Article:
Miniboone are clever, clever like that guy you knew in college who was so stingingly bright that it would get on your nerves after a while, and though that didn't stop you from hanging out with him, it tended to encourage you to go home early rather than staying at the bar until last call. On their second full-length album, 2015's Bad Sports, Miniboone -- so smart they named themselves after a celebrated experiment in particle physics -- deliver a master class in new new wave songcraft and indie pop smarts, cramming the album full to the brim with sharp but effective melodic hooks, tough and artful guitar figures, elastic keyboard lines, precise stop-and-start rhythms, and arch but beautifully rendered harmonies. Fold in the purposefully affected vocals on "A Message to You, Eddie" and "Erasure," and song titles like "I Know You Would Do Anything for Love But What Would You Do for Me" and "I Don't Want to Write an Email," and there's practically no end to the way Miniboone have chosen to show us that they're the life of MENSA's college radio party. Along with all those smarts, Miniboone have craft to spare, sounding remarkably tight and forceful on Bad Sports, particularly when they hit the sharp curves in their melodies; their lyrics are not just clever but sometimes witty, and if you want to put someone down for trying to live in the past, "You want to listen to 'Paint It Black,' you want cigarettes at 35 cents a pack" is a good way to do it. But Miniboone's Achilles' Heel is that too much of the time, they sound less like they're trying to impress their listeners and more like they're impressed with themselves. They have reason to be proud of Bad Sports, but if they could feign being self-effacing every once in a while, spending time with them might be easier, not to mention more fun.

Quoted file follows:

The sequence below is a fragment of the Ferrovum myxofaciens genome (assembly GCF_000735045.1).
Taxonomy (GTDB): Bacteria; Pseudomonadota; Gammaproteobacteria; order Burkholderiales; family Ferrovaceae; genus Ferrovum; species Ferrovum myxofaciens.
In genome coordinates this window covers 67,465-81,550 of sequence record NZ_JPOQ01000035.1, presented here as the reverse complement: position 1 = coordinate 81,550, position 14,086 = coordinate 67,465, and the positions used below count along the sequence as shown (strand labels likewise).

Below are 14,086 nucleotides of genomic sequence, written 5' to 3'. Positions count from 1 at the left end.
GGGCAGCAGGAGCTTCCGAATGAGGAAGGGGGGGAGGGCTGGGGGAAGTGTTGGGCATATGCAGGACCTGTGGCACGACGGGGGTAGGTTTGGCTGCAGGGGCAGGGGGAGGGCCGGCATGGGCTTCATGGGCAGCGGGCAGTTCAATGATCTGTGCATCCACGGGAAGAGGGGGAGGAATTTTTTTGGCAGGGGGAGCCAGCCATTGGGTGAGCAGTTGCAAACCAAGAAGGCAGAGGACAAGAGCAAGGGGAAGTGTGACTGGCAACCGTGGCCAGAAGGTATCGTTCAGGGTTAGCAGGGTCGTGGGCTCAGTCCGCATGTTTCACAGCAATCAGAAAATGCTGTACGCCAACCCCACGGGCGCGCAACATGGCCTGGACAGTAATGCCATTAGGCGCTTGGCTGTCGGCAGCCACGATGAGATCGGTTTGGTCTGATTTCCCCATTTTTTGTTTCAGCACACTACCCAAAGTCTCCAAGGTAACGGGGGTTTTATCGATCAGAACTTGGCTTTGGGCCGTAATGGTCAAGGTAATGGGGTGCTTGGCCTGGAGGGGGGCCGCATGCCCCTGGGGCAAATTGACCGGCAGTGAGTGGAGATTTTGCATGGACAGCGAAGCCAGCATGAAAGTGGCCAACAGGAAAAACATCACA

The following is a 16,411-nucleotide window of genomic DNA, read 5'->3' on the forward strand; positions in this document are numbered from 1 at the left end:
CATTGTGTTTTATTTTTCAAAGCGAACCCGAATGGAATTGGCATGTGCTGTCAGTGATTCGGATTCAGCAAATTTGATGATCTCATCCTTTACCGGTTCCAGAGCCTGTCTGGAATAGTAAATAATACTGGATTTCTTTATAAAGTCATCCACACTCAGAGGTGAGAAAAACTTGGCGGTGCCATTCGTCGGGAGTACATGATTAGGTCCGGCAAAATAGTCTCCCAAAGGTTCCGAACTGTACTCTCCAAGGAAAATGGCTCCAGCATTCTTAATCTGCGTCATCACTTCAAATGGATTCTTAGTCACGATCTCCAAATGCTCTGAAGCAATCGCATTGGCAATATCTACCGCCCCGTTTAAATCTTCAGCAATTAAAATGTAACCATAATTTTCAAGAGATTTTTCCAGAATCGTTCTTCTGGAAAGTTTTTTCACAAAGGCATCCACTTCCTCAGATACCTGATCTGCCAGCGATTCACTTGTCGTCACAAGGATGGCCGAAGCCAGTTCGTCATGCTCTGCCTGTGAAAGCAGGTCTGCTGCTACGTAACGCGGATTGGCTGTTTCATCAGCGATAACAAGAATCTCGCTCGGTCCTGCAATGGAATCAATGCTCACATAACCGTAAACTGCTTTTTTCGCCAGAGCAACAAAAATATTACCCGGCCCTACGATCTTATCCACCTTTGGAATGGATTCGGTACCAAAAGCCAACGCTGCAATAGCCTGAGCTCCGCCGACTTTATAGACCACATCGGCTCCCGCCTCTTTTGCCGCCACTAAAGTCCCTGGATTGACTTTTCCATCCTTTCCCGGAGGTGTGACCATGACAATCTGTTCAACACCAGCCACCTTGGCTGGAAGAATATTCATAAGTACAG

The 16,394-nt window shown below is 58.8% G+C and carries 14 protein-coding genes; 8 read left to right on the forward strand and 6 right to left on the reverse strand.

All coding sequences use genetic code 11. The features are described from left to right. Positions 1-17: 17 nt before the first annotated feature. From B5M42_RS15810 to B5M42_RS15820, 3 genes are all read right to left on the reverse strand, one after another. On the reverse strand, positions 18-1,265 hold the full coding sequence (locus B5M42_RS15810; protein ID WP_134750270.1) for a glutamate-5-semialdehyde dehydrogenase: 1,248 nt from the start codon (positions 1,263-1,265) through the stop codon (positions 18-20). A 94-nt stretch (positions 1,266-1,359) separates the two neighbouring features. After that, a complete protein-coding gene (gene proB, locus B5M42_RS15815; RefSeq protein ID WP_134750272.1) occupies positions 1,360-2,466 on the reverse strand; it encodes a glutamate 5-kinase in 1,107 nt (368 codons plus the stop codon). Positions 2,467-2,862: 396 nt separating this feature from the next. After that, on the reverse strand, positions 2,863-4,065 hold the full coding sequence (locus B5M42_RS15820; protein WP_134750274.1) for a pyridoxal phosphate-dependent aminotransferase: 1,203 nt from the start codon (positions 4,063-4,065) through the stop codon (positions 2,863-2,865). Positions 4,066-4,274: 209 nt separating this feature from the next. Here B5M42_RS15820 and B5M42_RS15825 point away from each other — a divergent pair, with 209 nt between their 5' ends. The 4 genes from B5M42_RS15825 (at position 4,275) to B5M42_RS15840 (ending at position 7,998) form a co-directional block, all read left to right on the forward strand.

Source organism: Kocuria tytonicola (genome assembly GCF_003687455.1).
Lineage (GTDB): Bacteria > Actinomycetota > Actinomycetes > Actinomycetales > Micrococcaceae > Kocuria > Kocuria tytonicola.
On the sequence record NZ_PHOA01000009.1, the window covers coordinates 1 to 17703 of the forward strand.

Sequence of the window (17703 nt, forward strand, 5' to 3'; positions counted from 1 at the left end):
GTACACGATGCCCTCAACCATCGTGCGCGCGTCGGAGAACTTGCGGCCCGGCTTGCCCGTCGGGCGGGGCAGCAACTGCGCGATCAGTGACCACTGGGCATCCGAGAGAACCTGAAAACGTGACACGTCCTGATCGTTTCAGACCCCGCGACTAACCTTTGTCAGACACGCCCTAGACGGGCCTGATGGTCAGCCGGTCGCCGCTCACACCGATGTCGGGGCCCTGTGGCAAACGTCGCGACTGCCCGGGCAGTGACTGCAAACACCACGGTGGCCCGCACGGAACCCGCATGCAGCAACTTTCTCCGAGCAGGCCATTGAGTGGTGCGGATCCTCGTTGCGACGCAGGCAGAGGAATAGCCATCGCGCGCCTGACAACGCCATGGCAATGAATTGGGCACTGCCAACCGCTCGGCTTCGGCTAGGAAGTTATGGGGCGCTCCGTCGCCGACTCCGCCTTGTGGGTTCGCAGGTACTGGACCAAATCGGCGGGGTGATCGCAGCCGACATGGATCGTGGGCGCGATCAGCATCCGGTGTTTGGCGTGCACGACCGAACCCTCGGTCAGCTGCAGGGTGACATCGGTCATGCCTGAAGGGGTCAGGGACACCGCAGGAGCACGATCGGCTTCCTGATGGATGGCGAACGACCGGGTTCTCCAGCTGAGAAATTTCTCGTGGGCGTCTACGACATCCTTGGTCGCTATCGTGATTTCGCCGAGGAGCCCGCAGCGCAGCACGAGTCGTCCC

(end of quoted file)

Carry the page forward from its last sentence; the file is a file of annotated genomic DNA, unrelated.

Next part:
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AllMusic Review by Mark Deming